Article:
Federal Industry Minister James Moore last week unveiled proposal to break down Canada’s interprovincial trade barriers that many business leaders see as harming the national economy and negatively affecting Canadian companies, workers and consumers.
The document One Canada, One National Economy: Modernizing Internal Trade in Canada sets out guiding principles for modernizing the current Agreement on Internal Trade (AIT). The Harper Government contends that eliminating internal trade barriers would create jobs, boost economic growth and strengthen Canada’s internal market by helping to move goods and services more freely across Canada.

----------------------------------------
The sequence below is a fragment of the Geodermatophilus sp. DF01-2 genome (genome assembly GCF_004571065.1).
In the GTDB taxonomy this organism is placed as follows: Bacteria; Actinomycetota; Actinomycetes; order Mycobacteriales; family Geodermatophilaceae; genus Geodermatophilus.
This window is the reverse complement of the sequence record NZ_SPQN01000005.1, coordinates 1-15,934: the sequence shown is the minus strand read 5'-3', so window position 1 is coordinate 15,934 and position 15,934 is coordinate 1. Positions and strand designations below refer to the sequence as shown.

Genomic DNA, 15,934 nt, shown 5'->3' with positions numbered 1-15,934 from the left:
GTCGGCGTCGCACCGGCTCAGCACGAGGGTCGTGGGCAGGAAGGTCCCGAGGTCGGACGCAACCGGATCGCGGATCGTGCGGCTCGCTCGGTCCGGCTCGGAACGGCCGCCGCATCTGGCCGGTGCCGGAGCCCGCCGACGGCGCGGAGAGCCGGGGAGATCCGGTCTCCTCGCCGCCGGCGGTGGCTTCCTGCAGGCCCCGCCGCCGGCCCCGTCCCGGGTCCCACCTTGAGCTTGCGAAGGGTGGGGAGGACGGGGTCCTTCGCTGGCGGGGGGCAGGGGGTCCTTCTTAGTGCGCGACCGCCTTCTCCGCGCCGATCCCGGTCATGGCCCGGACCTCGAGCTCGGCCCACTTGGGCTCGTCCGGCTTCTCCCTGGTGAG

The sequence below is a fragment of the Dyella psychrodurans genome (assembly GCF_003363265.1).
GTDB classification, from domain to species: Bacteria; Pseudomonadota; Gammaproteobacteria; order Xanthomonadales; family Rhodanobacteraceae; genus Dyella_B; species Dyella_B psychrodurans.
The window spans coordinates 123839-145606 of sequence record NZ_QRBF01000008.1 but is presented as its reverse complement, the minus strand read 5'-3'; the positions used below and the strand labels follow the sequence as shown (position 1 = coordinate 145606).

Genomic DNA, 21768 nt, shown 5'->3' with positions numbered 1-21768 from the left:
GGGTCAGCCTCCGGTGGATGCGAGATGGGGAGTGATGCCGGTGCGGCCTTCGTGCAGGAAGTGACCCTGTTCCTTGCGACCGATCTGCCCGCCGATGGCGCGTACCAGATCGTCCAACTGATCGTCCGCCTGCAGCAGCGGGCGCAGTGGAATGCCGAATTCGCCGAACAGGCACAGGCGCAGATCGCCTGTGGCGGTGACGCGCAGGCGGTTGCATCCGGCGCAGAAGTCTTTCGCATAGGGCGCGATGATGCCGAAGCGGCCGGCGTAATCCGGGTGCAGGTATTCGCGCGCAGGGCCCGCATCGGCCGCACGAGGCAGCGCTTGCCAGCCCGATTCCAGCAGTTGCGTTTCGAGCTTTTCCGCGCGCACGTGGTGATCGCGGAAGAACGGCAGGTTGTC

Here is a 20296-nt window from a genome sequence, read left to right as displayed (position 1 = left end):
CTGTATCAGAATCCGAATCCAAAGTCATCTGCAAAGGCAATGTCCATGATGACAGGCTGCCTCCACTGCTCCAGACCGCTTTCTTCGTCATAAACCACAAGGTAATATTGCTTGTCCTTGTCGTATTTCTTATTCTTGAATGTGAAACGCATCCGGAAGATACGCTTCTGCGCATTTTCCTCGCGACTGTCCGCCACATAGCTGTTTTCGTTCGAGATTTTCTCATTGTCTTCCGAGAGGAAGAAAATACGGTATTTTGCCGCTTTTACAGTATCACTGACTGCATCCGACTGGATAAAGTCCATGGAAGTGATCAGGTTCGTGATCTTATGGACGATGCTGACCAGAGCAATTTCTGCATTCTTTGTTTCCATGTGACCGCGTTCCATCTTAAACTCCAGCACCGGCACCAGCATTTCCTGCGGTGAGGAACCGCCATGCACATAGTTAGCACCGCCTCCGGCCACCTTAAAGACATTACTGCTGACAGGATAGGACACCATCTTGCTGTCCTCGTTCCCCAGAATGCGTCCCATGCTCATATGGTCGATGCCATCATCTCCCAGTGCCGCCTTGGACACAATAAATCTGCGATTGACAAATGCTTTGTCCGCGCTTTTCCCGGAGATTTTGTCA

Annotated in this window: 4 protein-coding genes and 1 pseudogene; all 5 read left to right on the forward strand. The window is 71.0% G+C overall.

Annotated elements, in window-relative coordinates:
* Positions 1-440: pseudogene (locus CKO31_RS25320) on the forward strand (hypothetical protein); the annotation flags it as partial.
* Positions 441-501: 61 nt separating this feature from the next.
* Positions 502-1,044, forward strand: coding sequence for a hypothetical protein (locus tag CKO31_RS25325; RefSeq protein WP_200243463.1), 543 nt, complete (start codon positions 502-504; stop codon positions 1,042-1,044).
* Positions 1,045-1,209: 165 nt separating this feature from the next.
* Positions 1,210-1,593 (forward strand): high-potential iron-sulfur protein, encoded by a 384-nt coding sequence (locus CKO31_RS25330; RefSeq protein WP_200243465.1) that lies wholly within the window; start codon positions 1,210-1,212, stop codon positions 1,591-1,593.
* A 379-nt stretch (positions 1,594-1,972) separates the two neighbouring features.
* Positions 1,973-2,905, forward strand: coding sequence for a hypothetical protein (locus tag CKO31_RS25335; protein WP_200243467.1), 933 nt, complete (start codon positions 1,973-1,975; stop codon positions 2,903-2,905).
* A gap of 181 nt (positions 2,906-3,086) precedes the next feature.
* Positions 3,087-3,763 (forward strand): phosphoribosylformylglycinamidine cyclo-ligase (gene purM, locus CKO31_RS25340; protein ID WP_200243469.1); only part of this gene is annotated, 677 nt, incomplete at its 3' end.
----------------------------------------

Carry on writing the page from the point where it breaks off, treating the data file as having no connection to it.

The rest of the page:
The government notes that when the interprovincial AIT came into effect nearly 20 years ago, Canada had concluded only two international trade agreements, but today has free trade agreements in force or being finalized with scores of countries, giving Canadian businesses preferential access to more than a billion consumers worldwide. With this global perspective in mind, the government is seeking to replicate an “all goods and services” approach taken when negotiating international free trade deals such as those with Korea and the European Union.
“Most modern trade agreements cover all goods and services, except for those that are explicitly identified and exempted,” the proposal states. The AIT, it claims, follows an “outdated” approach by singling out specific goods to be covered. The government believes that a "brand new trans-Canada partnership" could be negotiated on the basis of this more inclusive framework.